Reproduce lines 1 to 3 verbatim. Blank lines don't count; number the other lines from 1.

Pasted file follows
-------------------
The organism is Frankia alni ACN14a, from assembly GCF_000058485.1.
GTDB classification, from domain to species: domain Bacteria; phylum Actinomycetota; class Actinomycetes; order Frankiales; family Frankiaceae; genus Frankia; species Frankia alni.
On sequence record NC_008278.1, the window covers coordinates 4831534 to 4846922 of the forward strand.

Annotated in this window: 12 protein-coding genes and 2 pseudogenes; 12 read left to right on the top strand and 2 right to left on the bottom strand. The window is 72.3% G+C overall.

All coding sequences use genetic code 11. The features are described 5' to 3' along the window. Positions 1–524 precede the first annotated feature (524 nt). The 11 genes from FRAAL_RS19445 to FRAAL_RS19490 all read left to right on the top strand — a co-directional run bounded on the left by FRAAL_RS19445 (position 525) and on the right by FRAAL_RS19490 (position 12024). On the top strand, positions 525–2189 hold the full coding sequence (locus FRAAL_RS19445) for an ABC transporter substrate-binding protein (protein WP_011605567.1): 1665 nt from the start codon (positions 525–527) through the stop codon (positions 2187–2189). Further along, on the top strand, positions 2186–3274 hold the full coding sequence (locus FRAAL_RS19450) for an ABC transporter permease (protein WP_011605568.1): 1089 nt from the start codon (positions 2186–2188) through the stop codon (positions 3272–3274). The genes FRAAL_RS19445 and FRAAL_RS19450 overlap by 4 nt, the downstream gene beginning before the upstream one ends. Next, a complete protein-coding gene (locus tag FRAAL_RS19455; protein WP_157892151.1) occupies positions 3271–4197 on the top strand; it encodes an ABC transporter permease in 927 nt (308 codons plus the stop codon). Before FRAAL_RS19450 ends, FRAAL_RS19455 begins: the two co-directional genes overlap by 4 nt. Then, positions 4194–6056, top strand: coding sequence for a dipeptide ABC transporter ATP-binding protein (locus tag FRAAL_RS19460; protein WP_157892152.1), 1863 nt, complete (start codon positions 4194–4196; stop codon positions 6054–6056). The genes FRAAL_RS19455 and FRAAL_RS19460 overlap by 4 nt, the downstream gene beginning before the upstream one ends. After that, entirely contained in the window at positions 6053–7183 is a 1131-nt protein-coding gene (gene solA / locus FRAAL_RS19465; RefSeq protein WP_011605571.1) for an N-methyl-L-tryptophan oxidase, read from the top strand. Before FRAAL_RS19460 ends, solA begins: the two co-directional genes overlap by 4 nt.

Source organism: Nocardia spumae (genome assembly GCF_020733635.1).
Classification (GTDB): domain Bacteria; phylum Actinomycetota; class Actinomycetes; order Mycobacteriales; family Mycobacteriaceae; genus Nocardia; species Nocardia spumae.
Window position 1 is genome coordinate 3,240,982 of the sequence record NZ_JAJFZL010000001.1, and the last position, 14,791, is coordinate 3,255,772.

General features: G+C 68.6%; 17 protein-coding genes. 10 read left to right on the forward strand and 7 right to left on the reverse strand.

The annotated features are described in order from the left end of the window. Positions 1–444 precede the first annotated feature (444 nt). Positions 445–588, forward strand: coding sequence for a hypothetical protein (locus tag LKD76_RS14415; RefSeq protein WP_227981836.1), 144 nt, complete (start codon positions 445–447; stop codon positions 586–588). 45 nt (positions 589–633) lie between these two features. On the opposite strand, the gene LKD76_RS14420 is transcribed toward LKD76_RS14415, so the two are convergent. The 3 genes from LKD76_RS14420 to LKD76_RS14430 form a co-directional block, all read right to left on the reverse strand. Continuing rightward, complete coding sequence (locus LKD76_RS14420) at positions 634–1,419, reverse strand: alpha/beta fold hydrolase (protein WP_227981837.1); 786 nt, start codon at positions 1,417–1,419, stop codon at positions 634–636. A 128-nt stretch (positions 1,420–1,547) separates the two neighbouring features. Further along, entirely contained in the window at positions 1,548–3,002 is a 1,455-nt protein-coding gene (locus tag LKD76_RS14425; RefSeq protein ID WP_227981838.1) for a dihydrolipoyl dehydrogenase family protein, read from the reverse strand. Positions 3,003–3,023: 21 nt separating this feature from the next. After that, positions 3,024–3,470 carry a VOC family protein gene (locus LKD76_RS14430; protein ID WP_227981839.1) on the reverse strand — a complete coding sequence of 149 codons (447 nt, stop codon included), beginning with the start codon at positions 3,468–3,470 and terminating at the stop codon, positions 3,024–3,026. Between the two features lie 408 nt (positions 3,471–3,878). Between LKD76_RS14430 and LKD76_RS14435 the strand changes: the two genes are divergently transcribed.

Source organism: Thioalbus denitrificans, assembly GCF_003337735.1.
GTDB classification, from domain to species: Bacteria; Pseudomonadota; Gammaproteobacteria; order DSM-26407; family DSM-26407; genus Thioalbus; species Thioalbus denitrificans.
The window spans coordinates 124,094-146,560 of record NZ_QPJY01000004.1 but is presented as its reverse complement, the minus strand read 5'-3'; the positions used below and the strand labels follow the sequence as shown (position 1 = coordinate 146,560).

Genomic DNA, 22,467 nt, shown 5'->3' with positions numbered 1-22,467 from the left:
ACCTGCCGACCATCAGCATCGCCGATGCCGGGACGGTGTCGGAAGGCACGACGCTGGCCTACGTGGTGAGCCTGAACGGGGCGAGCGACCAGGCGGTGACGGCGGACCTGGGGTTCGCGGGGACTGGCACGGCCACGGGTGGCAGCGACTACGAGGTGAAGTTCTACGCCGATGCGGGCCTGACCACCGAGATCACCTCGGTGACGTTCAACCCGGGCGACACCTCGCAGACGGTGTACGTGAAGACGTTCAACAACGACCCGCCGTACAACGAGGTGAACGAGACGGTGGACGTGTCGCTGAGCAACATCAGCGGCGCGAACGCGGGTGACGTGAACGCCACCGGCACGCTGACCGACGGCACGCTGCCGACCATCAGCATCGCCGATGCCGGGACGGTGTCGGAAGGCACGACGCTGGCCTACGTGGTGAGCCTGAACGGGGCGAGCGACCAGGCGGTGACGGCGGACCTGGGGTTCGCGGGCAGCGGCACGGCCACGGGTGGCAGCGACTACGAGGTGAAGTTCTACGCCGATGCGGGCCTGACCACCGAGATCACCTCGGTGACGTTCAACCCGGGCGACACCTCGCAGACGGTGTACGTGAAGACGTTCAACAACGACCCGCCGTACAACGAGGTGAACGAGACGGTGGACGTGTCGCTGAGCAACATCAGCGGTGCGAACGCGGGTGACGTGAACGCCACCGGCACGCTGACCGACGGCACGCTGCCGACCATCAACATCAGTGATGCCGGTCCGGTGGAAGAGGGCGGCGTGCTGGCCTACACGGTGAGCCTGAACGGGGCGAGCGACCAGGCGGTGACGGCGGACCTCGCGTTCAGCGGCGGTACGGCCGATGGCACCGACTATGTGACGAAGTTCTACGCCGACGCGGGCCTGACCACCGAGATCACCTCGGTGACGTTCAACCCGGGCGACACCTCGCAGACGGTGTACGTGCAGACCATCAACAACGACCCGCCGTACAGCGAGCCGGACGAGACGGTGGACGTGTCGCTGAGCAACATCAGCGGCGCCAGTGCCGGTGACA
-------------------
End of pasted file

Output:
The organism is Frankia alni ACN14a, from assembly GCF_000058485.1.
GTDB classification, from domain to species: domain Bacteria; phylum Actinomycetota; class Actinomycetes; order Frankiales; family Frankiaceae; genus Frankia; species Frankia alni.
On sequence record NC_008278.1, the window covers coordinates 4831534 to 4846922 of the forward strand.